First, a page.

Denver Nuggets third-year wing Malik Beasley made the most of his ninth professional start on Friday, scoring a career-high 35 points.
Beasley played less than 10 minutes per game in his first two NBA campaigns. Even this season, as he averages 11.2 points per game, he seems to be flying under the radar. But the former Florida State star is someone who easily passes the eye test — it’s clear he can ball — and a deeper dive into his game shows he is beyond valuable to his team.
The Nuggets have been lauded for their depth – as they have seven players averaging double figures, including Beasley – which has helped Denver remain at the top of the Western Conference standings. They are currently tied with the Golden State Warriors for the No. 1 seed, despite dealing with injuries to several core players.
Beasley has played all 51 games and the Nuggets have outscored opponents by 6.8 points per 100 possessions with him on the court. His confidence is beginning to shine, too, and he told reporters that his game against the Houston Rockets was a good indication of who he is (via ESPN):
“I definitely think this is a statement performance to show the world who I am. I’m not just out there on the bench. I’m not just on this team with a lot of great players. I am a player.”
Beasley is currently averaging 1.19 points per possession on offense this season. That ranks in the 98th percentile among all players in the NBA, per Synergy Sports. Among those who have finished at least 400 possessions, he ranks behind just Golden State Warriors superstar Stephen Curry.
He has finished around one-third of his offensive possessions as a spot-up shooter, which is a role he has thrived in for Denver. There are 107 players who have spotted up on at least 120 possessions and only four of them (Davis Bertans, Buddy Hield, Paul George and Marcus Morris) have been more efficient than Beasley.
For example, he is shooting an unheralded 58-for-122 (47.5 percent) from three-point range after passes from either Jamal Murray, Monte Morris or Nikola Jokic. The Nuggets have outscored opponents by 12.9 points per 100 when Beasley has appeared alongside Jokic, per NBAWowy.
He has also been dominant shooting off screens and coming off pick-and-rolls as the ballhandler for his team. Denver has the players around him to help him thrive and his development may soon be noticed around the league.
Overall, few have looked more impressive on jump shots than the Denver wing. He is averaging 1.22 PPP on jumpers this season, which ranks behind just Curry and Brooklyn’s Joe Harris for best in the league.
Nick Kosmider profiled Beasley before the season and noted the ways the wing had improved his form (via The Athletic):
“As Beasley began consuming more film of his own game — he watched every shot he took last season — he noticed a tendency to lean backward as he released his jumper. That discovery has led to better balance, with Beasley exploding to his apex on a more vertical path.”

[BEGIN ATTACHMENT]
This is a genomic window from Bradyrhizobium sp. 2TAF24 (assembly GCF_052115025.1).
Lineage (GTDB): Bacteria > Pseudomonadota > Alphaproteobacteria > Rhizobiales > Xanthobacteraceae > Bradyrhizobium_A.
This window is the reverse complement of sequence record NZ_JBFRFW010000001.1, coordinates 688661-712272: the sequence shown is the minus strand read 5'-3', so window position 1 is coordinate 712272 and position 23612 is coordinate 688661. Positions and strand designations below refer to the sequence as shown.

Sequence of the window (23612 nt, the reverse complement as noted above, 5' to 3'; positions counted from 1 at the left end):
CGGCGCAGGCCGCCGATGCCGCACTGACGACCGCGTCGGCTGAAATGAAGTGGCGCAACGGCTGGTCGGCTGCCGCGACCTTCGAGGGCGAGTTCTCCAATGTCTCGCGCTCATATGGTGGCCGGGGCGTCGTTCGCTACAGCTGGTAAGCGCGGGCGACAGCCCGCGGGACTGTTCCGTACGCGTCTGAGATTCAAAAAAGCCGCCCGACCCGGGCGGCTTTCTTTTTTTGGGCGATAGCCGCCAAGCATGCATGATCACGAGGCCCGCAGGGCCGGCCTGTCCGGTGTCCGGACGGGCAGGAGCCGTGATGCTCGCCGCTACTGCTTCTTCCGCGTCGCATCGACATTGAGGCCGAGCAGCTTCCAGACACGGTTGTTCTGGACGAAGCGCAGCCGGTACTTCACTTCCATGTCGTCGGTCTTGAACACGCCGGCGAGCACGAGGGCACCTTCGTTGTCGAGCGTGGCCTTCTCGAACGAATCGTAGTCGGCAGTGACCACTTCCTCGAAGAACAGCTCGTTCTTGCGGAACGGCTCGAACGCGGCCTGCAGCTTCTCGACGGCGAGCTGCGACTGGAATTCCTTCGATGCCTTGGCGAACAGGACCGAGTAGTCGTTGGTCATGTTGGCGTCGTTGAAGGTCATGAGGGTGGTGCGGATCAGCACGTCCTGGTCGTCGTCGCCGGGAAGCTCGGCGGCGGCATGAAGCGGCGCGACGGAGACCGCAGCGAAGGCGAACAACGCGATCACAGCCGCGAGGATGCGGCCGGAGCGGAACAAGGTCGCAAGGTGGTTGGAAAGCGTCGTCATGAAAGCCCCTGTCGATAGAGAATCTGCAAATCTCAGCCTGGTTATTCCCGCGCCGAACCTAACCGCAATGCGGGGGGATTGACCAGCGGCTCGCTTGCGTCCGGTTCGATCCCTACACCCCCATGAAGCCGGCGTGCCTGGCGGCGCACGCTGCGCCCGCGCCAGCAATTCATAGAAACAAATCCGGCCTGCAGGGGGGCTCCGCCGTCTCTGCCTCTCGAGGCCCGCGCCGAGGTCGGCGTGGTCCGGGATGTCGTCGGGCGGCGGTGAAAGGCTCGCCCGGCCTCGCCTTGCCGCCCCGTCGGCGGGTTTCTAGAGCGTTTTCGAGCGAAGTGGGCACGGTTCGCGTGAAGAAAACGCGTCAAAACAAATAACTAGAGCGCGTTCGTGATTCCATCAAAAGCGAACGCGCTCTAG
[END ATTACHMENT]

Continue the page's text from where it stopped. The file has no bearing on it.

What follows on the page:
The former first-round pick is able to create jump shots off the dribble as well, which will allow him to transcend as a shot creator if given more opportunities. Beasley has scored 1.17 PPP when he has taken these looks. This trails only Curry (once again) and Atlanta rookie Kevin Huerter for the most efficient mark in the NBA.
But his jumper is far from the only skill set that has made him such a threat on offense. While that has been the main source of his scoring, he has shown he is a multi-dimensional player.
Beasley is also a force to be reckoned with in transition, currently averaging 1.28 PPP in this type of offense. Just look at the thunderous dunk he had last night to show how lethal he can on the break or in the open floor.
Later, he had yet another transition slam to close the game that tossed opposing defender Austin Rivers to the floor. That was the physical encapsulation of the “statement games” he told reporters.
For those who have followed closely, it is hardly a shock. Beasley has put up 20.0 points per 36 minutes in the 20 games he has played in for Denver since Christmas.
Now that Jamal Murray is hurt, expect Beasley’s role to spike – as the Nuggets need him to shine. His usage rate with Murray on the floor (15.6 percent) has been low. But in the time he has played without Murray, he has been tasked with a much bigger usage rate (22.7 percent) and workload.
As he will continue to get more attention, now might be a good time to check if he is available in fantasy basketball leagues. Regardless, it would be smart to pay attention to his game — Beasley is a true joy to watch whether he is cutting to the basket or setting his feet beyond the line for a three.